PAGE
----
American Jewish Alternatives to Zionism

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by Ilana Rossoff, Reference Services Research Intern, Center for Jewish History

This post is part of the Jews and Social Justice Series. To view all posts in the series, click here.

Since Israel’s emergence as an independent Jewish state, there have been few organizations to come out of Jewish communities in the United States that openly challenge Zionism or modern-day Jewish nationalism. Some ultra-Orthodox Jews, such as those belonging to the organization Neturei Karta, have rejected Israel as a Jewish nation on the basis of their belief that since the Messiah has not yet come to Earth, the Jewish nation should not exist in the historical Holy Land. Otherwise, few groups have come together under a non-Orthodox banner to express strong opposition to the Jewish state.

One group that did was the American Jewish Alternatives to Zionism, a small organization based out of Washington D.C. Between 1969 and 1988, it strongly criticized Israel’s actions with regard to Palestinians and explicitly rejected Zionism, in part on the basis of its presumption of global Jewry in the concept of the “Jewish nation.” American Jewish Alternatives to Zionism was founded by Elmer Berger, a rabbi once part of the Reform organization American Council for Judaism, which was the last remnant of anti-nationalism in American Reform Judaism.

The American Council for Judaism was formed by a group of Reform rabbis who split off from the Central Conference of American Rabbis (CCAR) in 1942. Their contention was that the CCAR, and Reform Judaism more broadly, was founded on the separation between national and religious identities, and the CCAR’s growth in support for Jewish nationalism and the formation of para-state Jewish agencies was a violation of this definitive principle of Reform Judaism. The American Council for Judaism firmly believed that American Jews were Jewish by religion, and American by nationality, and the two should not be confused.

Elmer Berg was still a young rabbi when he was one of the founders of the ACJ. He played a critical role in the organization as its first Executive Director. During his time in the organization, Berger underwent a different political evolution than his colleagues did. Even as he remained committed to opposing Zionism’s encroachment upon the American identification of Jews in the U.S., he also became increasingly concerned with Israel’s military actions and the plight of the Palestinians Arabs, particularly after the 1967 war.

As Jack Ross recounts in Rabbi Outcast: Elmer Berger and American Jewish Anti-Zionism, after great contention within the organization over Berger’s outspoken criticism of Israel’s actions during the war, Berger was voted out of the American Council for Judaism in 1968. The Council affirmed its position as concerned primarily with the impact of Zionism on “Americans of Jewish faith,” and not with events in the Middle East [1].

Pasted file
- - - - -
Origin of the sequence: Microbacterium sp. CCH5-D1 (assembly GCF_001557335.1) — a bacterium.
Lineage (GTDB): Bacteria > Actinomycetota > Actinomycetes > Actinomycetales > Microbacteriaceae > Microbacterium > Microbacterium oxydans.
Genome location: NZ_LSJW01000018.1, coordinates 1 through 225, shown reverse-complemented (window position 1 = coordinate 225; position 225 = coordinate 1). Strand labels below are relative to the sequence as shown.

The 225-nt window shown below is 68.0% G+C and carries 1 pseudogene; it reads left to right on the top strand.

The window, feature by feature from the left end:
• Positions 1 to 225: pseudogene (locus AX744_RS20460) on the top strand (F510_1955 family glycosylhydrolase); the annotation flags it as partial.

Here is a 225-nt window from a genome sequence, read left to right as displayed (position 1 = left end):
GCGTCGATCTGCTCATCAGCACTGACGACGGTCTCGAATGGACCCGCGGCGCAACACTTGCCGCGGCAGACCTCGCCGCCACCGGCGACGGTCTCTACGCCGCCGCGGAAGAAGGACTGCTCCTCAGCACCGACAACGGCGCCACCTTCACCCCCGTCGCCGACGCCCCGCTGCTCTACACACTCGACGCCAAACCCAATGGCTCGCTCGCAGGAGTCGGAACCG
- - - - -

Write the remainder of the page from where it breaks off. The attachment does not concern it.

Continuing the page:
At the behest of the ACJ rabbis who had stood in Berger’s defense, Berger and others founded the new Jewish Alternatives to Zionism to serve as a vehicle for further writing and activism. Soon renamed American Jewish Alternatives to Zionism, the group was “established for religious and educational purposes” which would in part “giv[e] wider circulation to some of the views of others”—such as such as dissident Jewish-Israeli writers as well as some Arab and American writers—“who agree with our basic premises that enduring peace can be created in the Middle East only by the application of justice and equity” [2]. The header of its second and all further reports summarizes its political beliefs at the founding of the organization:

[AJAZ’s] educational program applies Judaism’s values of justice and common humanity to the Arab/Zionist/Israeli conflict in the Middle East. In the United State we advocate a one-to-one human relationship between Jews and all Americans. In both areas of our concern we reject Zionism/Israel’s “Jewish people” nationality attachment of all Jews to the State of Israel. These political-nationality claims distort constructive humanitarian programs. They are inconsistent with American Constitutional concepts of individual citizenship and separation of church and state. They are also a principle obstacle to Middle East peace. Our program, we believe, helps advance peace in the Middle East. It also prevents Zionist/Israel from successfully achieving its legislated objective of reversing the integration of American Jews by “capturing the Jewish community” for its self-segregating “Jewish people” nationality attachment of Jews to the State of Israel  [3].

For more on the history of this organization, check back for part 2 next Monday.


[1] Jack Ross, Rabbi Outcast: Elmer Berger and American Jewish Anti-Zionism. Washington D.C.: Potomac Books, 2011.As quoted on page 147.

[2] Report #1, 1969, Page 3. Folder: Report #1-11. American Jewish Alternatives to Zionism archival collection, American Jewish Historical Society. The Electronic Finding Aid to the archival collection can be found here.

[3] Report #2, undated. Folder: Report #1-11. American Jewish Alternatives to Zionism archival collection, American Jewish Historical Society. The Electronic Finding Aid to the archival collection can be found here.

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